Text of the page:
Quickie with Katherine Sutcliffe
On Sensuality in Romance

(January 23, 1998)

Katherine Sutcliffe is the author of two of my Desert Isle Keepers, Dream Fever and Fire in the Heart. She and I "met" online last year (see Issue #26 of Laurie's News & Views), and she apparently visited All About Romance again, because she wrote in about Issue #40 and the Rants About Sexuality page associated with that issue.

Here's what Katherine had to say:

As an author who is constantly concerned over whether or not I'm writing enough sex in my books, or steamy enough sex, I was absolutely fascinated by the comments in Readers Rant on Sexuality. There were a number of comments made regarding some authors who no longer put in as much sex as they use to. Mostly these authors have moved on to more mainstream books, or crossover books. In these books the romance normally is not as prevalent as well. Probably these books were meant to appeal to the broader audience of readers who would not normally buy and read a romance.

There is a fine line one does or doesn't cross when attempting to appeal to both audiences. When an author can find that line, as Spencer did, say, in Morning Glory, they are going to appeal to both mainstream and genre readers. The truth of the matter is, the audience for mainstream is much bigger and therefore more lucrative. This by no means indicates that that author wishes to ignore her romance fans. Simply put, she/he wants only to reach more readers. This can be very good for our genre. Readers who might never have picked up a romance book, might be encouraged to do so when learning that romance doesn't necessarily mean rape and bondage, or any of those other silly sterotypes we've been baggaged with through the years.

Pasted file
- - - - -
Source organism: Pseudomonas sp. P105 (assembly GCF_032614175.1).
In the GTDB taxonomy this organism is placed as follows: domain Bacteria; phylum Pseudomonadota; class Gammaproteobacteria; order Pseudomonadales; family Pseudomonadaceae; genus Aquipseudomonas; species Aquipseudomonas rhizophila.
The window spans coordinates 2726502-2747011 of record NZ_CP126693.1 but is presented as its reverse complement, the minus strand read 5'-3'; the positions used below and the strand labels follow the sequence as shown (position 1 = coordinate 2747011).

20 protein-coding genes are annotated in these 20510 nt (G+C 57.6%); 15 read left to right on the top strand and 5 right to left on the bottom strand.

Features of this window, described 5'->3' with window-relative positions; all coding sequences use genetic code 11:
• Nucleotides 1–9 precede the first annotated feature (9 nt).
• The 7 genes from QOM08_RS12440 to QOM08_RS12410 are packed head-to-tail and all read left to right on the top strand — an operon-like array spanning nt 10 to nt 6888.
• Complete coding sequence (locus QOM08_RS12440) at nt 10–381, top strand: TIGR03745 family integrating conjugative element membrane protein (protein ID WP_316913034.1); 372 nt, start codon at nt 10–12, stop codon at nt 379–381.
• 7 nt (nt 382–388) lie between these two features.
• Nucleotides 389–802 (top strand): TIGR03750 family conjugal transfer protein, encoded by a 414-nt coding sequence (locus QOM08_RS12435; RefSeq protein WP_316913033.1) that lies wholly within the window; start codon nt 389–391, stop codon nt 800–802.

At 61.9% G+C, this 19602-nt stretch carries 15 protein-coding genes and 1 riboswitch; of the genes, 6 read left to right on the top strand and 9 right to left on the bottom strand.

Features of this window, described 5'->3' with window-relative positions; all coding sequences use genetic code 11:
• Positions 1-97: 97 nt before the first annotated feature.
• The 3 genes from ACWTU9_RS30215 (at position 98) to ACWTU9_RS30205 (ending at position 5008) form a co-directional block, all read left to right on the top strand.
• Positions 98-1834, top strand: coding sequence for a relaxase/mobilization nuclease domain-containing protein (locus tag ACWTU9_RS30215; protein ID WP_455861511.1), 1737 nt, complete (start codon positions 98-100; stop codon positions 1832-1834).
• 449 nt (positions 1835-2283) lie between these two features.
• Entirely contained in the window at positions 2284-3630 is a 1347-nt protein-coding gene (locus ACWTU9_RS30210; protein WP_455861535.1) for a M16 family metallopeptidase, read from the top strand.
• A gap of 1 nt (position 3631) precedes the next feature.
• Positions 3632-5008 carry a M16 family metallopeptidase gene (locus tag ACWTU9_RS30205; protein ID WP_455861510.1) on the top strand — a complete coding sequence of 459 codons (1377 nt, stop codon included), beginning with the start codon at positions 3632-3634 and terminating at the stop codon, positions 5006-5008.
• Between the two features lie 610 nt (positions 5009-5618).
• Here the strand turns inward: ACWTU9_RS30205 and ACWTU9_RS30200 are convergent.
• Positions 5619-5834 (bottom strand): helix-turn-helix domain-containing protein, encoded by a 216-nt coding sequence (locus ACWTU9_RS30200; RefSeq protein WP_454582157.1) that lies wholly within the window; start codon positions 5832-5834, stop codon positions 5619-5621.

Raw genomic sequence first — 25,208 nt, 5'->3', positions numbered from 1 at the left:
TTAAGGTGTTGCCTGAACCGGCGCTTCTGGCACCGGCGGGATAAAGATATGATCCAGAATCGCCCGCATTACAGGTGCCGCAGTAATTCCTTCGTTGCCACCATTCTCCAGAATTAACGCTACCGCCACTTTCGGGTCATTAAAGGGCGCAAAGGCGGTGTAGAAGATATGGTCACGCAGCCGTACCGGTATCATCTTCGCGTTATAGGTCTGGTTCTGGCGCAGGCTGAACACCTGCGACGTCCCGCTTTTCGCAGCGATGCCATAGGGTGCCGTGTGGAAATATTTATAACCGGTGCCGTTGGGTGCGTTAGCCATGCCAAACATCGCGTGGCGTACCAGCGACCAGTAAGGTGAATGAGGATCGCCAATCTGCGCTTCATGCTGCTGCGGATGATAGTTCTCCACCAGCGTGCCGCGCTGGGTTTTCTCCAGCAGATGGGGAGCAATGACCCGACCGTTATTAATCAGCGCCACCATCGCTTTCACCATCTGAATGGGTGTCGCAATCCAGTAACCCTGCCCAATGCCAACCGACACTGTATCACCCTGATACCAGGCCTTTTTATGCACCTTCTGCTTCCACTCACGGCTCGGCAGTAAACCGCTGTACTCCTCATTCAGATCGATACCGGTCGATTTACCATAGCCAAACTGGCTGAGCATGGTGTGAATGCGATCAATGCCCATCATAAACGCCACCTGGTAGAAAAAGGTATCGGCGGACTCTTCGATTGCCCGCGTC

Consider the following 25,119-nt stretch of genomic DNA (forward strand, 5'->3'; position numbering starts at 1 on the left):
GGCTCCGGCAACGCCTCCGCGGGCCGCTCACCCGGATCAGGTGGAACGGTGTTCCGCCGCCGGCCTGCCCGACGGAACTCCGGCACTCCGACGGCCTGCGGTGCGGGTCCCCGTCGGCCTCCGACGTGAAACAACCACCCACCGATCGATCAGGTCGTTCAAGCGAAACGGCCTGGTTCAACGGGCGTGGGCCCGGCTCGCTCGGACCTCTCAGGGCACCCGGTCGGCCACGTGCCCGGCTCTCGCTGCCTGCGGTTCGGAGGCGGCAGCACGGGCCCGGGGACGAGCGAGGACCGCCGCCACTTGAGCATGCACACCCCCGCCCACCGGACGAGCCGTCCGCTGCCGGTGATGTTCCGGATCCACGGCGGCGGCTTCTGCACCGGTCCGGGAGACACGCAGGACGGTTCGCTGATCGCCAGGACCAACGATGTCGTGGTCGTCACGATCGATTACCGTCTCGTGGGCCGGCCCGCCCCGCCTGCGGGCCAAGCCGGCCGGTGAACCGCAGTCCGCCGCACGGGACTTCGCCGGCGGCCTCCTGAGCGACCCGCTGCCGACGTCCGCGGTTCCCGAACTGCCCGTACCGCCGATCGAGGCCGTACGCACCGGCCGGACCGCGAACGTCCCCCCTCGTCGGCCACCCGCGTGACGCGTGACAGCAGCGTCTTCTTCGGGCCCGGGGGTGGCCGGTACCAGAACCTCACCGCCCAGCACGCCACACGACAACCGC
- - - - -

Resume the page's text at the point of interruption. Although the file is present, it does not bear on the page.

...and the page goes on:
Without getting into the cover debate, I think that doing away with the "clench" covers was the best thing to happen to romance in a very long time. Personally, I didn't like to hear that readers had to hide their books for fear of being ridiculed. My understanding is, because of the trend toward more tasteful covers, the sales are stronger for romance than they have ever been. We (authors) have wondered for some time now if the readers were getting fed up with explicit sex in these books. The letters I read here indicate they have not. Still, are there as many readers out there who want more plot and less sex who aren't joining in on this discussion for fear of being the odd man out? Also, how do readers feel about authors going from historical to contemporary, (romance not mainstream) and visa versa? Does it matter as long as the book fulfills their necessary requirements for romance?

E-mail Katherine
Link to Katherine Sutcliffe reviews and articles following her Write Byte on editing